Prof Bapat: All of them are scientific instruments. Four instruments will observe different kinds of electromagnetic radiation from the Sun, including visible light, ultraviolet light, X-rays, and more. Three others will detect particles like protons, alpha particles, and other heavy element ions emitted by the Sun. There is one more instrument that will measure the local magnetic field at the spacecraft’s location.

Will the data collected from Aditya L1 improve our ability to predict space weather and its effects on Earth’s infrastructure?

Prof Bapat: To some extent, yes. Space weather refers to how Earth’s atmosphere is affected by events happening outside in space, primarily the behavior of the Sun. Anything emitted from the Sun can potentially affect Earth’s atmosphere, and these observations will help us understand solar activity changes, providing some advantage in predicting events.

Can events like a solar storm be predicted beforehand?
Prof Bapat: They can be predicted to some extent, but it’s not something that can be forecasted a few days in advance due to vast distances and communication delays. However, having constant observations will provide a slight advantage.

Have there been any similar missions like Aditya L1 in the past?
Prof Bapat: Yes, there are quite a few spacecraft missions located at the First Lagrange point. Some missions are from NASA, and others are from ESA (European Space Agency) that are already positioned there.

So, where does India stand in this regard?
Prof Bapat: It’s not so much a race; it’s another observatory aiming to advance upon what previous ones have achieved.

Are we focusing on phenomena such as solar flares or coronal mass ejections for in-depth study?
Prof Bapat: Solar flares and coronal mass ejections cannot be predicted, but whenever they happen, we will be ready to observe them. Since we are active all the time, we can observe them whenever they occur.

You mentioned that the idea was developed 10 years ago, and now we are finally sending it to space. What were some major challenges you faced and how did you overcome them?

Prof Bapat: There are many challenges in space missions. Systems need to be very reliable, work in harsh environments, be compact, and not weigh too much. We faced all these challenges and had to remain patient, constantly improving to ensure a reliable instrument. These challenges are ever-present in space missions, even as technology advances.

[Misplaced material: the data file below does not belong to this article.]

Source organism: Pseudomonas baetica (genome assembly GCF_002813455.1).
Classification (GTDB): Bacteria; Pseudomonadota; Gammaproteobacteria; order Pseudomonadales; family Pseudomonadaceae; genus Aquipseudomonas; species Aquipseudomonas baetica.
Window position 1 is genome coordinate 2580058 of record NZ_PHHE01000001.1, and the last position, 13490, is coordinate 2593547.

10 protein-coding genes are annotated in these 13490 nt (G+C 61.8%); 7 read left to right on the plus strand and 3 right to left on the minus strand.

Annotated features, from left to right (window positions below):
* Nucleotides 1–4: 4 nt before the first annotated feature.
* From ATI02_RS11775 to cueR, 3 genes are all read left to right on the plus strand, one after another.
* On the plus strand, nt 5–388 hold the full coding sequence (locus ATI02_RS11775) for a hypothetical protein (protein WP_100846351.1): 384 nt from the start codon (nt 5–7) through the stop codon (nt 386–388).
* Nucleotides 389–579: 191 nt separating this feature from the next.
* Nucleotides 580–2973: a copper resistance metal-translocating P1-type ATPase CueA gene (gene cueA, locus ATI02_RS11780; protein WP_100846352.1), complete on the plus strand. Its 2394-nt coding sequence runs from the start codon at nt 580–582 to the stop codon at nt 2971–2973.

Is the Aditya L1 mission collaborating with other solar observatories or space agencies to enhance solar research?
Prof Bapat: Do you mean from other countries? Not in real time. We are not exchanging data in real time, but over time, this data will be available for others to use, and collaborations can develop. Some individuals in this mission already have collaborations with other agencies.

How significant will the success of this mission be, especially after the success of Chandrayan 3?
Prof Bapat: It will be a significant moment because there are not many space missions purely dedicated to scientific research. Aditya L1 is not for applications like communication or weather prediction. After Astrosat, this is India’s second satellite dedicated to purely fundamental science objectives, making it a notable achievement.

What are you currently working on, and what are the other big space missions that the public should look out for?

Prof Bapat: ISRO is planning further missions, including planetary explorations, manned missions, and more. It’s challenging to say which missions will proceed, but there are numerous plans and instrument developments. While my primary work is not in space physics, I will likely continue to be associated with space missions in some capacity.

One message you would like to give to the younger generation?
Prof Bapat: There are plenty of challenges, but let your imagination drive you to accomplish greater things, and opportunities will be there for you.